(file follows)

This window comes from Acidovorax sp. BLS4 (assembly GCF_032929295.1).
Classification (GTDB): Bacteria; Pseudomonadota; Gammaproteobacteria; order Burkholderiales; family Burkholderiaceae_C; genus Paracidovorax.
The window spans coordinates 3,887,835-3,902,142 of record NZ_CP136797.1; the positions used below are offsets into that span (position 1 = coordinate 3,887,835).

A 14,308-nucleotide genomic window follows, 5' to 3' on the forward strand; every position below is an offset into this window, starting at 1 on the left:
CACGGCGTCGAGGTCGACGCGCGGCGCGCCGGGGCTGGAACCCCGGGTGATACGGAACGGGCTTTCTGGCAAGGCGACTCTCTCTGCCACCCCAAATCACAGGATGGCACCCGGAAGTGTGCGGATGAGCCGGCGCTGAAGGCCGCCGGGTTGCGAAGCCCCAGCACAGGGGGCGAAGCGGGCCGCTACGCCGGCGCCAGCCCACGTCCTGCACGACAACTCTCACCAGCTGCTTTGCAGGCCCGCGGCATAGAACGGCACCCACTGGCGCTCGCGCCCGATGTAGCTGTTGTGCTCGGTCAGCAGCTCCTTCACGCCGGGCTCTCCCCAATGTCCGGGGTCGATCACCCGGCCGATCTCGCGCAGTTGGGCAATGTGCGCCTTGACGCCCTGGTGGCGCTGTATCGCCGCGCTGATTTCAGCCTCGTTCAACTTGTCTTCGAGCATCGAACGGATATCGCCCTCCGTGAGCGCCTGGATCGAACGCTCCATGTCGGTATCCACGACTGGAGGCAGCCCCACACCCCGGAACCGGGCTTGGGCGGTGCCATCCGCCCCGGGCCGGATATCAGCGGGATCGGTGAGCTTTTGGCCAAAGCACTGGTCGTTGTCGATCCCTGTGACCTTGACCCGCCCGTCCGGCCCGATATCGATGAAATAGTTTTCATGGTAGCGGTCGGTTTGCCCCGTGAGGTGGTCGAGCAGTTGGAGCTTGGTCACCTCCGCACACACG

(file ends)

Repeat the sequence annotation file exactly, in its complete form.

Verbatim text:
This window comes from Acidovorax sp. BLS4 (assembly GCF_032929295.1).
Classification (GTDB): Bacteria; Pseudomonadota; Gammaproteobacteria; order Burkholderiales; family Burkholderiaceae_C; genus Paracidovorax.
The window spans coordinates 3,887,835-3,902,142 of record NZ_CP136797.1; the positions used below are offsets into that span (position 1 = coordinate 3,887,835).

A 14,308-nucleotide genomic window follows, 5' to 3' on the forward strand; every position below is an offset into this window, starting at 1 on the left:
CACGGCGTCGAGGTCGACGCGCGGCGCGCCGGGGCTGGAACCCCGGGTGATACGGAACGGGCTTTCTGGCAAGGCGACTCTCTCTGCCACCCCAAATCACAGGATGGCACCCGGAAGTGTGCGGATGAGCCGGCGCTGAAGGCCGCCGGGTTGCGAAGCCCCAGCACAGGGGGCGAAGCGGGCCGCTACGCCGGCGCCAGCCCACGTCCTGCACGACAACTCTCACCAGCTGCTTTGCAGGCCCGCGGCATAGAACGGCACCCACTGGCGCTCGCGCCCGATGTAGCTGTTGTGCTCGGTCAGCAGCTCCTTCACGCCGGGCTCTCCCCAATGTCCGGGGTCGATCACCCGGCCGATCTCGCGCAGTTGGGCAATGTGCGCCTTGACGCCCTGGTGGCGCTGTATCGCCGCGCTGATTTCAGCCTCGTTCAACTTGTCTTCGAGCATCGAACGGATATCGCCCTCCGTGAGCGCCTGGATCGAACGCTCCATGTCGGTATCCACGACTGGAGGCAGCCCCACACCCCGGAACCGGGCTTGGGCGGTGCCATCCGCCCCGGGCCGGATATCAGCGGGATCGGTGAGCTTTTGGCCAAAGCACTGGTCGTTGTCGATCCCTGTGACCTTGACCCGCCCGTCCGGCCCGATATCGATGAAATAGTTTTCATGGTAGCGGTCGGTTTGCCCCGTGAGGTGGTCGAGCAGTTGGAGCTTGGTCACCTCCGCACACACG